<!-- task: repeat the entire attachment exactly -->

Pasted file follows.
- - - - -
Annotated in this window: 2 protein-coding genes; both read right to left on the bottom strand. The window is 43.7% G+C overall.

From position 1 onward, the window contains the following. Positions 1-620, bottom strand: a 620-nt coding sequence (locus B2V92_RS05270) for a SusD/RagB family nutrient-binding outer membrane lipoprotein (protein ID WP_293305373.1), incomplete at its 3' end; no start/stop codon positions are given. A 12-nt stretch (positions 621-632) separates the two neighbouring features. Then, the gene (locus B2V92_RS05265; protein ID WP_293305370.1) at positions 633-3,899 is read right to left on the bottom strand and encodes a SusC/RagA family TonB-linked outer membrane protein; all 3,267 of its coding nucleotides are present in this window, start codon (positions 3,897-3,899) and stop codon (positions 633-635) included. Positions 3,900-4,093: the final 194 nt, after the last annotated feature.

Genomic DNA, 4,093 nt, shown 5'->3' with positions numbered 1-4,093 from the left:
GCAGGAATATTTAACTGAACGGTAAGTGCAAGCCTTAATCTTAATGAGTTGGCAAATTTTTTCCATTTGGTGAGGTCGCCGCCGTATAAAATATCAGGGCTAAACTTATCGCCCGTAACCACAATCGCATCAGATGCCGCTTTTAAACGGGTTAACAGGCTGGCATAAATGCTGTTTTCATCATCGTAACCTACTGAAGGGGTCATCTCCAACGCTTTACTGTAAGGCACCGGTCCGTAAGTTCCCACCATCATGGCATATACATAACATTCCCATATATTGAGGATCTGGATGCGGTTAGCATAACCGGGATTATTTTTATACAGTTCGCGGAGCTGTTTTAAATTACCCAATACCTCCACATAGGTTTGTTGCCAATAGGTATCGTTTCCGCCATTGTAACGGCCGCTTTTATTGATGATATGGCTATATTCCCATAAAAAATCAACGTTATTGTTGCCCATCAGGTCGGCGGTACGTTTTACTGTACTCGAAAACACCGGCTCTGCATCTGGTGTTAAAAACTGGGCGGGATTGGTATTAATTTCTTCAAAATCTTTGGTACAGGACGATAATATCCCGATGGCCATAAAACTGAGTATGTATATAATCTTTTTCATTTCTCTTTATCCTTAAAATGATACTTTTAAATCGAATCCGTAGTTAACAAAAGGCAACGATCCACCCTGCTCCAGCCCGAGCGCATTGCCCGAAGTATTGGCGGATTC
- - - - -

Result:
Annotated in this window: 2 protein-coding genes; both read right to left on the bottom strand. The window is 43.7% G+C overall.

From position 1 onward, the window contains the following. Positions 1-620, bottom strand: a 620-nt coding sequence (locus B2V92_RS05270) for a SusD/RagB family nutrient-binding outer membrane lipoprotein (protein ID WP_293305373.1), incomplete at its 3' end; no start/stop codon positions are given. A 12-nt stretch (positions 621-632) separates the two neighbouring features. Then, the gene (locus B2V92_RS05265; protein ID WP_293305370.1) at positions 633-3,899 is read right to left on the bottom strand and encodes a SusC/RagA family TonB-linked outer membrane protein; all 3,267 of its coding nucleotides are present in this window, start codon (positions 3,897-3,899) and stop codon (positions 633-635) included. Positions 3,900-4,093: the final 194 nt, after the last annotated feature.

Genomic DNA, 4,093 nt, shown 5'->3' with positions numbered 1-4,093 from the left:
GCAGGAATATTTAACTGAACGGTAAGTGCAAGCCTTAATCTTAATGAGTTGGCAAATTTTTTCCATTTGGTGAGGTCGCCGCCGTATAAAATATCAGGGCTAAACTTATCGCCCGTAACCACAATCGCATCAGATGCCGCTTTTAAACGGGTTAACAGGCTGGCATAAATGCTGTTTTCATCATCGTAACCTACTGAAGGGGTCATCTCCAACGCTTTACTGTAAGGCACCGGTCCGTAAGTTCCCACCATCATGGCATATACATAACATTCCCATATATTGAGGATCTGGATGCGGTTAGCATAACCGGGATTATTTTTATACAGTTCGCGGAGCTGTTTTAAATTACCCAATACCTCCACATAGGTTTGTTGCCAATAGGTATCGTTTCCGCCATTGTAACGGCCGCTTTTATTGATGATATGGCTATATTCCCATAAAAAATCAACGTTATTGTTGCCCATCAGGTCGGCGGTACGTTTTACTGTACTCGAAAACACCGGCTCTGCATCTGGTGTTAAAAACTGGGCGGGATTGGTATTAATTTCTTCAAAATCTTTGGTACAGGACGATAATATCCCGATGGCCATAAAACTGAGTATGTATATAATCTTTTTCATTTCTCTTTATCCTTAAAATGATACTTTTAAATCGAATCCGTAGTTAACAAAAGGCAACGATCCACCCTGCTCCAGCCCGAGCGCATTGCCCGAAGTATTGGCGGATTC